Perez Soto’s initial baseball training was at the position of shortstop. “I had a dream to one day become a baseball player,” said Perez Soto. Aside from gaining acting skills, Perez Soto received pitching instruction by onset technical advisor Jose Rijo. Rijo was a three-time Major League All-Star and 1990 World Series MVP who began his career in a Dominican baseball camp. In a statement made to Sony Pictures Classics, Rijo said “I thought the script for ’Sugar’ was awesome. It’s about my life. To be acting and consulting for this movie, it was just an outstanding opportunity.”

In addition to co-writing and co-directing “Sugar,” Boden also took on the role of film editor. She found it necessary to spend more time in pre-production to prepare for both her role as co-director as well as an editor in dealing with the baseball action sequences.

“Editing this film was a real challenge,” said Boden. “I had editing experience but never for action or game sequences. Although the script was more about what Miguel was going through, we ended up developing a storyboard, which we hadn’t done before, because the game was just so different from the movies we’d shot previously.”

Boden and Fleck decided to video all rehearsals prior to shooting. They took their shot list and ran through each scene. Boden would take the day’s footage to her hotel room and download it into Final Cut Pro. She would then practice editing the sequences. Boden would review the edits with the question “What does it say about the main character?” in mind. This allowed her to delete extraneous game footage and find the best pacing for the character’s story.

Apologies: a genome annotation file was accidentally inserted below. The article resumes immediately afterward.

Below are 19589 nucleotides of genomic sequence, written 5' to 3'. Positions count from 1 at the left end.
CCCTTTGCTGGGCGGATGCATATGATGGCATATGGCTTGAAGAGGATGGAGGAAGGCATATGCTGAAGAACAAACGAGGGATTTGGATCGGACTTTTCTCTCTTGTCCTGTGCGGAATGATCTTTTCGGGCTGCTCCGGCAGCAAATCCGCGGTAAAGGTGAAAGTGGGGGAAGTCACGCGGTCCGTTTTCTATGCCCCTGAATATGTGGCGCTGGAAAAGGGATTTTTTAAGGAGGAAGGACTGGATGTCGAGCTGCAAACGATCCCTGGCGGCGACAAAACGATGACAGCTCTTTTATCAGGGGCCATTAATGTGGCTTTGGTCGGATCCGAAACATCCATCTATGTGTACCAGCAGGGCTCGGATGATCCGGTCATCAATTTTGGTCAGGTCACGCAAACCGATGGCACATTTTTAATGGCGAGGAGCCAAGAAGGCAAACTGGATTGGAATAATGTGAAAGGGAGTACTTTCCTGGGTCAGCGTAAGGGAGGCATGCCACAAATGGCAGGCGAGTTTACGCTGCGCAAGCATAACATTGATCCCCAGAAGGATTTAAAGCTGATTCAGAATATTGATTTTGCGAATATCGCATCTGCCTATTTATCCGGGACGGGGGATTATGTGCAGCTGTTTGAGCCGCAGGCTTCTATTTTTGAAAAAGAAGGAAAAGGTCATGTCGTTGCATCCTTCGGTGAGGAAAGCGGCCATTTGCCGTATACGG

“By the time we finished the rehearsals,” said Boden, “We knew how we wanted to shoot and edit the movie. What we ended up cutting was not like what I edited in the hotel. The practice edit really helped me make the best choices for the story.”

The locations used in “Sugar” were authentic fields and baseball camps that Boden and Fleck visited when writing the script. “We already had all those locations in mind,” said Fleck. “They became part of the fabric of the story. We just needed permission to shoot.” Borden and Fleck provided the names of all the people they met while doing research to their location managers. “We were able to acquire permissions for all the fields we had in mind. Making connections early in the process really helped us in getting the locations we needed.”

Making “Sugar” marked Perez Santos’ first visit to America. “I never thought I would be doing this. I thought my first time in America would be through playing baseball. But, making this movie was my first time.” He’s extended his visit to improve his English and pursue his new passion: acting.

“I took Basic English in the Dominican Republic, but I’m trying to improve,” said Perez Santos. “I’d like to become marketable and continue working in the American movie industry. Of course, it would be O.K. to work on movies made in any country.”

Boden and Fleck’s last feature, “Half Nelson,” earned lead actor Ryan Gosling a Best Actor Oscar nomination. For now, Perez Santos is hoping that his performance in “Sugar” will provide more than just background extra work.

“I’m waiting for the movie to come out and for people to see the movie and get to know me